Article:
If someone asks me, “Why do you love the Syrian people? What do you love in them?” I say “I love so many things about this people. Really beautiful qualities.” So I thought in these sessions (video clips) I will talk about “What do you find in the Syrian people that you like?” Today I want to talk a bit about the spirit of sharing and communion that exists in the heart of the Syria people. They like to share with others what they are living.

First we’ll look at what is around us [in our neighborhoods]. We see a mother in hard circumstances, she is cooking, but she doesn’t cook only for her own family. She is also thinking about others! After they eat they send half of the food to others, a gesture done without pretentiousness or condescension, and without feeling like “you owe me because of what I’ve given you.” No, with simplicity. 

The second thing is if we are taking a trip, and the people we meet are also living in hard circumstances and they don’t have much in the house. But we notice that they always keep something in the house for a guest. It is impossible not to give the guest something better than you what you have for yourself. They always give the guest the best of what they have. Sometimes on trips, they tell us about their pain and suffering, but always after the question they ask is, “And you, how are you?!” They love to share also the things that you are living! They can be at the peak of their own pain and still be open to the other and being together with them. 

We discover the willingness to share in our daily life, but we discovered this willingness even more in our trips and hikes outside! For example, [during a trip on foot,] we enter an orchard. And on our trips we do not allow our participants to take fruit from the trees. But sometimes, the owner of the orchard comes, and he invites us in sharing. He says: “A hundred welcomes! Here you go, young people! Eat! And a thousand ‘healths’ to you! The orchard is yours! The property is God’s [not mine].” He’s not annoyed that they ate his fruit, but he’s happy. He’s happy because he offered this opportunity to share, and he is happy to see them happy. He doesn’t think of money and he doesn’t count the cost, but he lives a partnership which is innate, brotherly, and unguarded, which flows like water from a spring. After they leave, he does not say “Thank God they left! I wish they’d never come or never been born!” No one in our society has this attitude. I’ve never heard anything like this.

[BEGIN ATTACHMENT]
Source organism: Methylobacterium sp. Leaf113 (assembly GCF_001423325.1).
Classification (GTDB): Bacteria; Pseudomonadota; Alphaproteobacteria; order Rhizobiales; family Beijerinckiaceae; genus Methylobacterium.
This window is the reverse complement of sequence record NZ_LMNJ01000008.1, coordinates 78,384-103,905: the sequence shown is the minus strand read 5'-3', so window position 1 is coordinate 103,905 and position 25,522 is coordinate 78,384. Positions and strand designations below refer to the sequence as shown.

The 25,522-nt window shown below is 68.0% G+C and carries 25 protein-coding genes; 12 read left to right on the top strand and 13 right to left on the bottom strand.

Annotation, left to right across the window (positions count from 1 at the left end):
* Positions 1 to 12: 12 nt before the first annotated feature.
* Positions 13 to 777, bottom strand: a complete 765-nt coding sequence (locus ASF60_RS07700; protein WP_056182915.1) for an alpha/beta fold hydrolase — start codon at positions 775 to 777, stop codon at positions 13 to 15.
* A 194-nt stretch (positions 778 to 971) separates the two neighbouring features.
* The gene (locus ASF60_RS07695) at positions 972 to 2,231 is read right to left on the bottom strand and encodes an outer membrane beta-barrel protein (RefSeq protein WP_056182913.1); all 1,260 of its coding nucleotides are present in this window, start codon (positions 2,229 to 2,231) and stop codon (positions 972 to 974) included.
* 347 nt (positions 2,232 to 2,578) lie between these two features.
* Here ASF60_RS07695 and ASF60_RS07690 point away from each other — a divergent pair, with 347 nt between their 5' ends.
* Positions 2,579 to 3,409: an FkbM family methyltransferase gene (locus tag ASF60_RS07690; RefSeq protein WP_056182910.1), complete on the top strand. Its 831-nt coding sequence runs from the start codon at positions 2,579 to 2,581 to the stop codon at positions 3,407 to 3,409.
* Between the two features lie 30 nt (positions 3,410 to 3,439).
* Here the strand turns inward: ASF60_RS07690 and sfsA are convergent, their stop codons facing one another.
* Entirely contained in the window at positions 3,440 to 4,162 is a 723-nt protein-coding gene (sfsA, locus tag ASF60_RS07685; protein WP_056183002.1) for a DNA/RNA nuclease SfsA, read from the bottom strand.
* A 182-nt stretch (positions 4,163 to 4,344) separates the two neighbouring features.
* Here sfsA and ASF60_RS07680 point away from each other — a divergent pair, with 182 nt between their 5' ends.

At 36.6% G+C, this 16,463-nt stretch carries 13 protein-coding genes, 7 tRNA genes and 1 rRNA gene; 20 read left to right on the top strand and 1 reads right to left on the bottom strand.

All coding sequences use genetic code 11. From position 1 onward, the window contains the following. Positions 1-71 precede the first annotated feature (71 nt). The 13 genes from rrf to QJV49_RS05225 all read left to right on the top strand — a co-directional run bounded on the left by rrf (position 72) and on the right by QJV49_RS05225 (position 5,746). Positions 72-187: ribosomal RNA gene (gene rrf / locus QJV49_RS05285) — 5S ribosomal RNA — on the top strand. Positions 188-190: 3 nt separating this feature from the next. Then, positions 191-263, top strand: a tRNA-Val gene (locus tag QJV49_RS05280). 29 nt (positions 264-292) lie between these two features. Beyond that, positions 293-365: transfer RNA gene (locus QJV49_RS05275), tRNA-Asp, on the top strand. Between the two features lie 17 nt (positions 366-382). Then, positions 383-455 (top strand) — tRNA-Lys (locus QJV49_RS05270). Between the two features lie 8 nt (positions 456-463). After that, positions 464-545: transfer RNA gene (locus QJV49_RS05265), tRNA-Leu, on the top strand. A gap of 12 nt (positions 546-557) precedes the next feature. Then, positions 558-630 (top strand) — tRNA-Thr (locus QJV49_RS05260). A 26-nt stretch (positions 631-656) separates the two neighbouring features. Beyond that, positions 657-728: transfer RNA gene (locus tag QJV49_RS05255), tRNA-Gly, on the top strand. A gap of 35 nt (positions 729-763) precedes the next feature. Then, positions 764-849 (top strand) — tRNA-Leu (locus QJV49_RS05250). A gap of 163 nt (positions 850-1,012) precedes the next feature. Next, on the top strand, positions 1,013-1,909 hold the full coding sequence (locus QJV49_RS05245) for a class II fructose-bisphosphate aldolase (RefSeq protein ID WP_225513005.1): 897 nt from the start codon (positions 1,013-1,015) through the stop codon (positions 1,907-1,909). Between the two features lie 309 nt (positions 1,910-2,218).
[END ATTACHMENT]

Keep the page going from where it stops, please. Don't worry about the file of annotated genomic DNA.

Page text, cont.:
For today, this is enough. We will continue talking about this sharing spirit of the Syrian people another time. 

The “Most Generous”

This Syrian spirit of generosity is not just one I learned listening to Fr. Frans’ accounts. I have also learned it from my tutor, who himself is Syrian—from Homs—and whose name means “the most generous” in Arabic. Every day I walk into class he offers me tea (which I usually accept) and he even helped my roommate and I find our current apartment. It’s thanks to him that I’ve progressed considerably in the spoken dialect, and he can’t be blamed for the fact that, like Fr. Frans, I still often mix up gender agreement of nouns and adjectives.

As we listened to and reflected on Fr. Frans’ poetic language about the Syrian people, my teacher began to share about the beautiful atmosphere of pre-war Homs. He lived much of his life in Homs, and his wife is from al-Hamidiyyeh, a Christian neighborhood famous for its charming and walkable streets. (The al-Hamidiyyeh neighborhood association is responsible for posting many of the videos of Fr. Frans.) Before the war, Homs had a vibrant culture of weekly concerts, plays, and outdoor activities. Fr. Frans was an active part of this community.

A number of years ago, my tutor and his wife attended a youth performance of Hamlet. This adaptation of the play was modern and comical, and following the show Fr. Frans delivered a lecture on the philosophy of theatre. This was my tutor’s only encounter with Fr. Frans, but he, like the rest of the city, was aware of this saintly man and his perpetual optimism. My teacher’s former neighbor in Homs knew Fr. Frans quite well, and felt he was like a father or close friend.

A misty mystery

I don’t know what exactly brought tears to my eyes, but the combination of the beautiful culture and its tragic loss; the foreign sound of bombs and the familiar sound of Shami Arabic; and the human goodness that somehow persists in the midst of evil made a lump rise in my throat. I looked over and noticed that my teacher was fighting back tears, too.

Since encountering Fr. Frans, the Syrian people, and what they have to teach us about generosity, solidarity, and communion, the tears I lacked before have started flowing more freely. I find myself crying in anger and sadness because the injustice and pain that seem unending. And I find myself crying in hope and joy because people like Fr. Frans and my tutor exist.